Charities have been confused about the lawfulness of their direct marketing activities because the Information Commissioner’s Office previously took a less robust approach to regulating the sector, according to Sir Stuart Etherington, chief executive of the National Council for Voluntary Organisations.
Speaking to Third Sector after his speech at the Strategic Fundraising for Leaders in Higher Education conference in London on Wednesday, Etherington said that before the negative media coverage about the sector’s fundraising practices last summer, the regulator had given the impression that it was not particularly interested in pursuing charities for breaching direct marketing rules.
"I don’t know what changed between 2010, 2013 and 2015, but the ICO has certainly changed its approach," said Etherington.
The ICO had previously denied changing its stance towards the sector when Third Sector questioned it about guidance issued by the regulator in 2010, which said that fundraisers could make calls to supporters on the Telephone Preference Service if they believed the supporter would be unlikely to object to such calls.
It showed a much tougher side last August when two of its staff gave a presentation telling fundraisers that charities that called donors who were registered with the TPS could face fines of up to £500,000.
Etherington said yesterday that the ICO and charities had engaged with one another infrequently in the past but would play a much more significant role in each other’s worlds from now on.
He said the retirement later this year of Christopher Graham, the Information Commissioner, would probably be a good time for the regulator to start communicating more frequently with the sector.
In his review of the self-regulation of fundraising last September, Etherington recommended that the ICO should produce specific guidance outlining its regulatory approach towards charities and fundraising, which should state what constituted "informed consent" from donors and how this related to specific fundraising practices.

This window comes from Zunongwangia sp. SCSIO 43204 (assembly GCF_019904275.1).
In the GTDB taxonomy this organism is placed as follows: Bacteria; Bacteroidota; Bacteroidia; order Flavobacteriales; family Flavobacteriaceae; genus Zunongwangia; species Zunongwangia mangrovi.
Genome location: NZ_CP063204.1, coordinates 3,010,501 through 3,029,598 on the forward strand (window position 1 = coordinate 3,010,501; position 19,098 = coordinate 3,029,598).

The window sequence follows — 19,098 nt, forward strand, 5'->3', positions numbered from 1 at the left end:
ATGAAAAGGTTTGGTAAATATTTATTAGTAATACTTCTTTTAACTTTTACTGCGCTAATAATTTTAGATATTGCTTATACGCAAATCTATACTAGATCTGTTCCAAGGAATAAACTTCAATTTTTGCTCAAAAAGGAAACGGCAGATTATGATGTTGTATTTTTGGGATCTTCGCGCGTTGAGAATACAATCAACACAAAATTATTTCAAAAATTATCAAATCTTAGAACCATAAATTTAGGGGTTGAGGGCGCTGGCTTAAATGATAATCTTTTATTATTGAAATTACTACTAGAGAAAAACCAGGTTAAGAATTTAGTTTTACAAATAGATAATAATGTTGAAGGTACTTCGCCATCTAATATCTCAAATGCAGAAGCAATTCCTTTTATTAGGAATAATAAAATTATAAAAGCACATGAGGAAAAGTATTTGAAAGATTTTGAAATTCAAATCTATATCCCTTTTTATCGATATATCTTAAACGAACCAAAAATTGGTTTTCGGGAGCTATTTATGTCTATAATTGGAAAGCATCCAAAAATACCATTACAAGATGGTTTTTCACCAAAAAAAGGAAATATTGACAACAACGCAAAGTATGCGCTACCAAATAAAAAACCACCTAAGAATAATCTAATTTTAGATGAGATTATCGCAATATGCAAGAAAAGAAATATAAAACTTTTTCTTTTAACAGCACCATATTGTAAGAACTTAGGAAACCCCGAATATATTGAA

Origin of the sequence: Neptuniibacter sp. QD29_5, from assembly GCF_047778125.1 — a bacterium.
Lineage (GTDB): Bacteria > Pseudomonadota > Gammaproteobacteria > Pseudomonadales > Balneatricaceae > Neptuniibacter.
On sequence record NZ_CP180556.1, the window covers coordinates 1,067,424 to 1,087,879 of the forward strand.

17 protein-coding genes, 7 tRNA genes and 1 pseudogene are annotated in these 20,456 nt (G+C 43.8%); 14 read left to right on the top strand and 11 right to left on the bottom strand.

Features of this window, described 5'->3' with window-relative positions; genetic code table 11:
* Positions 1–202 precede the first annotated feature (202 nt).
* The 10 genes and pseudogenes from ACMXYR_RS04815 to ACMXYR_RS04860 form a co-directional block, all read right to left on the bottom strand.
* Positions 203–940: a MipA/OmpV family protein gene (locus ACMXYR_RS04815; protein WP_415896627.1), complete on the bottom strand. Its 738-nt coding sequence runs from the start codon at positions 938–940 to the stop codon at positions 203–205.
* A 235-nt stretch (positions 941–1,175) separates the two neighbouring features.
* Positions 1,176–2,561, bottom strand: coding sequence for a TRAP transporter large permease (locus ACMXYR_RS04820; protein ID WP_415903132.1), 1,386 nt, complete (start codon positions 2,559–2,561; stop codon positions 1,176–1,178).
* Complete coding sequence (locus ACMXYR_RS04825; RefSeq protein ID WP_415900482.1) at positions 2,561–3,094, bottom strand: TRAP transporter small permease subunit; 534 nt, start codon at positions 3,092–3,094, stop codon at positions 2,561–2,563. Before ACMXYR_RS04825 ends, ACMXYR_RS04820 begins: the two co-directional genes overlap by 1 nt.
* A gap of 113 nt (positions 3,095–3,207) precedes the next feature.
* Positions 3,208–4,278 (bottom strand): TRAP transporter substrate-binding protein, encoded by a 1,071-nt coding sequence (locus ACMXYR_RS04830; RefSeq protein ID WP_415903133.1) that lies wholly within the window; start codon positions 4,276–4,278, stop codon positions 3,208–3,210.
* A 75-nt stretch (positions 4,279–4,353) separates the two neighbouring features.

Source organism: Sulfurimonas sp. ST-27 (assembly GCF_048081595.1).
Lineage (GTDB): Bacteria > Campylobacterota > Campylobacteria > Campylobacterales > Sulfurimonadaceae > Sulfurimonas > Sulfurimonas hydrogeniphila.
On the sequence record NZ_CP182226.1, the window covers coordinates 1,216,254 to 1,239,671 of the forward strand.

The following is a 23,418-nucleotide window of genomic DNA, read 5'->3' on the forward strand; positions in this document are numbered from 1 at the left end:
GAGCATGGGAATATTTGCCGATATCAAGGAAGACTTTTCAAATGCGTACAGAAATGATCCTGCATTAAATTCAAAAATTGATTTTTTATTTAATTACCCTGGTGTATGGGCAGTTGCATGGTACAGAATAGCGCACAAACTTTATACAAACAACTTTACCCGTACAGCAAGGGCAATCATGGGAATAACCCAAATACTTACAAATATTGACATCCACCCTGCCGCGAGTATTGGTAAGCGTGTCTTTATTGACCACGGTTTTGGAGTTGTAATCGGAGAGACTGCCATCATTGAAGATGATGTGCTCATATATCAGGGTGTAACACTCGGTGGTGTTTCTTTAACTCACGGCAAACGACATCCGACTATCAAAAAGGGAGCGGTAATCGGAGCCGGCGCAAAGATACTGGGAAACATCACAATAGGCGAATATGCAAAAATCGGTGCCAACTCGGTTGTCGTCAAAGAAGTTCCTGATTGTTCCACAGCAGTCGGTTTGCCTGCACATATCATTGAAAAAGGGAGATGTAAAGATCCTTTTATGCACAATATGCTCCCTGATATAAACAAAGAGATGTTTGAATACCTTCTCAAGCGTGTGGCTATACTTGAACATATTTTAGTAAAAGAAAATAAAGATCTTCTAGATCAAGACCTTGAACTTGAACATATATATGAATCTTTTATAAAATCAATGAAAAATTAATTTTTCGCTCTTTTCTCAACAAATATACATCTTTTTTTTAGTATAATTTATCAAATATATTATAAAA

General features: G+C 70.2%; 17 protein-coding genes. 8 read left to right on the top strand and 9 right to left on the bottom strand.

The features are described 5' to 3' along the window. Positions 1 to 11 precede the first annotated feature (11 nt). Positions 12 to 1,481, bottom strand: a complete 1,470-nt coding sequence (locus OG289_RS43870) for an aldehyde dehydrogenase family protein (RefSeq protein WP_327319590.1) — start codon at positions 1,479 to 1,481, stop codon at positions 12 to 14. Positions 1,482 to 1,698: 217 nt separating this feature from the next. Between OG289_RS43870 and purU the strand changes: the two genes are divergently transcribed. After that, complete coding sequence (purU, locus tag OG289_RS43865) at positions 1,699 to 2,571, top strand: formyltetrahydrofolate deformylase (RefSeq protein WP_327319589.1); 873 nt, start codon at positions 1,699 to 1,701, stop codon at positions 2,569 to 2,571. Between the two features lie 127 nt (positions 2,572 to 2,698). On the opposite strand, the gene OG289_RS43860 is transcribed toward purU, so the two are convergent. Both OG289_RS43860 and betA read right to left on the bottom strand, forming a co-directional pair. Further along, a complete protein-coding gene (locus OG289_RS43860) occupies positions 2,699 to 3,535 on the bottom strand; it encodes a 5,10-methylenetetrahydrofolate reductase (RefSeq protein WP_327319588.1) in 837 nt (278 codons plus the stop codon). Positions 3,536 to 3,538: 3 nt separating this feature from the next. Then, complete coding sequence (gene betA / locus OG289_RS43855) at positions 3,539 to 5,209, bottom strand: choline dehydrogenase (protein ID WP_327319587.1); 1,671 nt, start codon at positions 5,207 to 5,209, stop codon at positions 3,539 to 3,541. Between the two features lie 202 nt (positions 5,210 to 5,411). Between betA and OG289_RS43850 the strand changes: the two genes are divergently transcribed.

The ICO initially appeared willing to comply with this, issuing a statement within days of the review saying it would produce further guidance on the issues of informed consent in relation to fundraising practices and the timescale of valid consent.
But in written evidence published last week on the website of the House of Commons Public Administration and Constitutional Affairs Committee, which is due to publish the findings of its review of charity fundraising next Monday, Graham said it should not be necessary for the regulator to publish bespoke direct marketing guidance for the charity sector and charities needed to understand that their activities in this area were bound by the same laws and rules as those of other organisations.
He said the ICO instead intended to update its cross-sector direct marketing guidance from 2013, ensuring that this addressed the practices that had been criticised in recent months.
An ICO spokeswoman was unable to confirm when the updated guidance would be published, but she said it would include examples and case studies for charities on how it could be put into practice.
She confirmed that separate guidance for charities would not be published.
Asked if he was satisfied with this, Etherington said he did not mind that the ICO was not producing separate guidance for charities. He said it was more important for the regulator to find an effective way of communicating with the sector more generally and that the ICO’s willingness to engage with the new "opt-in working group" announced by the NCVO this week was a good indication that it would be willing to do this in future.
Asked to comment on Etherington's claim that the ICO had changed its approach, an ICO spokeswoman said: "We’re clear that every sector has to follow the law, and if that law has been broken then we will take action."